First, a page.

Rädecker, Nils

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The coral holobiont highlights the dependence of cnidarian animal hosts on their associated microbes

2021, Pogoreutz, Claudia, Voolstra, Christian R., Rädecker, Nils, Weis, Virginia, Cárdenas, Anny, Raina, Jean-Baptiste

Coral reefs face unprecedented threats from anthropogenic environmental change. Climate change, pollution, and overfishing are affecting symbiotic interactions in the coral holobiont, which constitute the structural and functional foundation of reef ecosystems, eventually leading to the breakdown of the symbiosis and/or the onset of disease(s). The resulting dysbiosis of species relationships within the coral holobiont causes coral mortality at a global scale, accompanied by unprecedented loss of coral reef cover. In this chapter, we discuss the diversity of microbes (Symbiodiniaceae, bacteria, archaea, protists, fungi) associated with the coral host and what is known of their respective contribution to holobiont functioning. We highlight how the coral–dinoflagellate symbiosis forms the “engine” of the coral holobiont machinery, and we discuss the complexity of interactions that have shaped the ecological success of corals. We conclude that the coral holobiont is a prime example of how microbial associates shape the biology of their animal hosts and enable them to inhabit and even thrive in otherwise inhospitable environments. Given the current global decline of coral reef ecosystems, it is imperative to better understand the mechanisms governing coral holobiont function and health in order to develop strategies for mitigating the consequences of climate change and local anthropogenic stressors.

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In situ eutrophication stimulates dinitrogen fixation, denitrification, and productivity in Red Sea coral reefs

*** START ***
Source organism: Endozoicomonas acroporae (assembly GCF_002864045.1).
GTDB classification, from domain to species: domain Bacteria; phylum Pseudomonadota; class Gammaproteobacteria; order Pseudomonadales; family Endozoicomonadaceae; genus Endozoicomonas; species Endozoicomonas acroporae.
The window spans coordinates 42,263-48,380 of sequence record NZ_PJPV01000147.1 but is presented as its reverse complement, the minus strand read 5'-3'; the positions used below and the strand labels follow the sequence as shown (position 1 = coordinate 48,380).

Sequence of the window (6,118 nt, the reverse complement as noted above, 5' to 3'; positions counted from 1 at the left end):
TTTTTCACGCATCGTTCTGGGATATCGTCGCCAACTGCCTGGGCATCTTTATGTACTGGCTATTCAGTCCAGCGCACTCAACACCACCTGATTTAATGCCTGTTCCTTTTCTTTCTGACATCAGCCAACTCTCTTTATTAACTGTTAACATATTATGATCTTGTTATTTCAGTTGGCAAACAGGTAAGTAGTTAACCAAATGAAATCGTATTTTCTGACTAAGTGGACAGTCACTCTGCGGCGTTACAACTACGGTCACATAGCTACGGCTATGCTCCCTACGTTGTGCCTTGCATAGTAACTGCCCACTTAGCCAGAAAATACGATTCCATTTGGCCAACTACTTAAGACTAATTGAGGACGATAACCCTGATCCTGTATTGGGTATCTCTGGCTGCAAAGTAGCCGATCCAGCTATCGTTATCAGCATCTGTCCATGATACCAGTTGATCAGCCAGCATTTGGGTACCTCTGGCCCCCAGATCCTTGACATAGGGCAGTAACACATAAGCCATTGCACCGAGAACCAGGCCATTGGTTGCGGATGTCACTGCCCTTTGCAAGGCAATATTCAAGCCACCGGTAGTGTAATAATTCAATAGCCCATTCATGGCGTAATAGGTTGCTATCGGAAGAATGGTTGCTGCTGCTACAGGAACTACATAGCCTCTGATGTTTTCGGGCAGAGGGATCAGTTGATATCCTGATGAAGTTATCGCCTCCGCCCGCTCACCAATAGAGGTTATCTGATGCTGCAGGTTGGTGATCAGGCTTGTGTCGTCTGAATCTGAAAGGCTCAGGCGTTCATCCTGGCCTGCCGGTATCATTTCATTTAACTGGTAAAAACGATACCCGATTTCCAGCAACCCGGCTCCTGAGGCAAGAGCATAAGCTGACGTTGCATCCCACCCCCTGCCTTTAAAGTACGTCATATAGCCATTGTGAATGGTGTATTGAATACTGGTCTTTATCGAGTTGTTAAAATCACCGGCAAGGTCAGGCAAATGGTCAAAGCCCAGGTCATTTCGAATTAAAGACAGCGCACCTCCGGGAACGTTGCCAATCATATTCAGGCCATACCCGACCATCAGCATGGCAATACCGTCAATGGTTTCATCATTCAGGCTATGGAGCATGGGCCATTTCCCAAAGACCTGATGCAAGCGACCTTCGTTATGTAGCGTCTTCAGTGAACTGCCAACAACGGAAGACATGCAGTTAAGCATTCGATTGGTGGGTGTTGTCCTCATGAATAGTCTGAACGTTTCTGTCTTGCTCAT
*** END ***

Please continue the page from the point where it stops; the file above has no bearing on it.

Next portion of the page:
2020-07-09, El-Khaled, Yusuf C., Roth, Florian, Tilstra, Arjen, Rädecker, Nils, Karcher, Denis B., Kürten, Benjamin, Jones, Burton H., Voolstra, Christian R., Wild, Christian

Eutrophication (i.e. the increase of [in-]organic nutrients) may affect the functioning of coral reefs, but knowledge about the effects on nitrogen (N) cycling and its relationship to productivity within benthic reef communities is scarce. Thus, we investigated how in situ manipulated eutrophication impacted productivity along with 2 counteracting N-cycling pathways (dinitrogen [N2]-fixation, denitrification), using a combined acetylene assay. We hypothesised that N2-fixation would decrease and denitrification increase in response to eutrophication. N fluxes and productivity (measured as dark and light oxygen fluxes assessed in incubation experiments) were determined for 3 dominant coral reef functional groups (reef sediments, turf algae, and the scleractinian coral Pocillopora verrucosa) after 8 wk of in situ nutrient enrichment in the central Red Sea. Using slow-release fertiliser, we increased the dissolved inorganic N concentration by up to 7-fold compared to ambient concentrations. Experimental nutrient enrichment stimulated both N2-fixation and denitrification across all functional groups 2- to 7-fold and 2- to 4-fold, respectively. Productivity doubled in reef sediments and remained stable for turf algae and P. verrucosa. Our data therefore suggest that (1) turf algae are major N2-fixers in coral reefs, while denitrification is widespread among all investigated groups; (2) surprisingly, and contrary to our hypothesis, both N2-fixation and denitrification are involved in the response to moderate N eutrophication, and (3) stimulated N2-fixation and denitrification are not directly influenced by productivity. Our findings underline the importance and ubiquity of microbial N cycling in (Red Sea) coral reefs along with its sensitivity to eutrophication.